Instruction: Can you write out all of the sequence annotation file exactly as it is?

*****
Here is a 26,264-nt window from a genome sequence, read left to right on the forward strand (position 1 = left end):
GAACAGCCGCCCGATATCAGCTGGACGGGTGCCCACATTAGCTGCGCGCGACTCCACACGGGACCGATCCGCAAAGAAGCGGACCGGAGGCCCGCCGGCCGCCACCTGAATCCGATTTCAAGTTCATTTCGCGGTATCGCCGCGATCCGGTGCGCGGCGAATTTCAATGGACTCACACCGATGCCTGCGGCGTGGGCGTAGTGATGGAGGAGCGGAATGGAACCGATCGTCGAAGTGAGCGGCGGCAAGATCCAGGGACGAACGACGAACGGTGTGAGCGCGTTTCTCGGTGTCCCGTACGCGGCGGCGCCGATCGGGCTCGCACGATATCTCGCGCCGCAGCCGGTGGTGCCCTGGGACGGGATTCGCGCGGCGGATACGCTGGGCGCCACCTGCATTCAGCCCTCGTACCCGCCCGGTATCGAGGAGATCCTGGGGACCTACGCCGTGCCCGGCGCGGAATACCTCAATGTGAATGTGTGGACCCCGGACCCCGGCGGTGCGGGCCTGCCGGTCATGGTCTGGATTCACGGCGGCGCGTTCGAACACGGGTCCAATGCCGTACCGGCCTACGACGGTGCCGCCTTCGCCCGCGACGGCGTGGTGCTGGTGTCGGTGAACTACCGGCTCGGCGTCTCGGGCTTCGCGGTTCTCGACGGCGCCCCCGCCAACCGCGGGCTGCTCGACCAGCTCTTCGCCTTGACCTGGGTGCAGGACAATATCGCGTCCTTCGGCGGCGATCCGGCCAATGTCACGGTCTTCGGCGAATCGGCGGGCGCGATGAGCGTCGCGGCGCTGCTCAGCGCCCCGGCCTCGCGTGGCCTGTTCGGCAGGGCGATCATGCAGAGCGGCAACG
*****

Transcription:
Here is a 26,264-nt window from a genome sequence, read left to right on the forward strand (position 1 = left end):
GAACAGCCGCCCGATATCAGCTGGACGGGTGCCCACATTAGCTGCGCGCGACTCCACACGGGACCGATCCGCAAAGAAGCGGACCGGAGGCCCGCCGGCCGCCACCTGAATCCGATTTCAAGTTCATTTCGCGGTATCGCCGCGATCCGGTGCGCGGCGAATTTCAATGGACTCACACCGATGCCTGCGGCGTGGGCGTAGTGATGGAGGAGCGGAATGGAACCGATCGTCGAAGTGAGCGGCGGCAAGATCCAGGGACGAACGACGAACGGTGTGAGCGCGTTTCTCGGTGTCCCGTACGCGGCGGCGCCGATCGGGCTCGCACGATATCTCGCGCCGCAGCCGGTGGTGCCCTGGGACGGGATTCGCGCGGCGGATACGCTGGGCGCCACCTGCATTCAGCCCTCGTACCCGCCCGGTATCGAGGAGATCCTGGGGACCTACGCCGTGCCCGGCGCGGAATACCTCAATGTGAATGTGTGGACCCCGGACCCCGGCGGTGCGGGCCTGCCGGTCATGGTCTGGATTCACGGCGGCGCGTTCGAACACGGGTCCAATGCCGTACCGGCCTACGACGGTGCCGCCTTCGCCCGCGACGGCGTGGTGCTGGTGTCGGTGAACTACCGGCTCGGCGTCTCGGGCTTCGCGGTTCTCGACGGCGCCCCCGCCAACCGCGGGCTGCTCGACCAGCTCTTCGCCTTGACCTGGGTGCAGGACAATATCGCGTCCTTCGGCGGCGATCCGGCCAATGTCACGGTCTTCGGCGAATCGGCGGGCGCGATGAGCGTCGCGGCGCTGCTCAGCGCCCCGGCCTCGCGTGGCCTGTTCGGCAGGGCGATCATGCAGAGCGGCAACG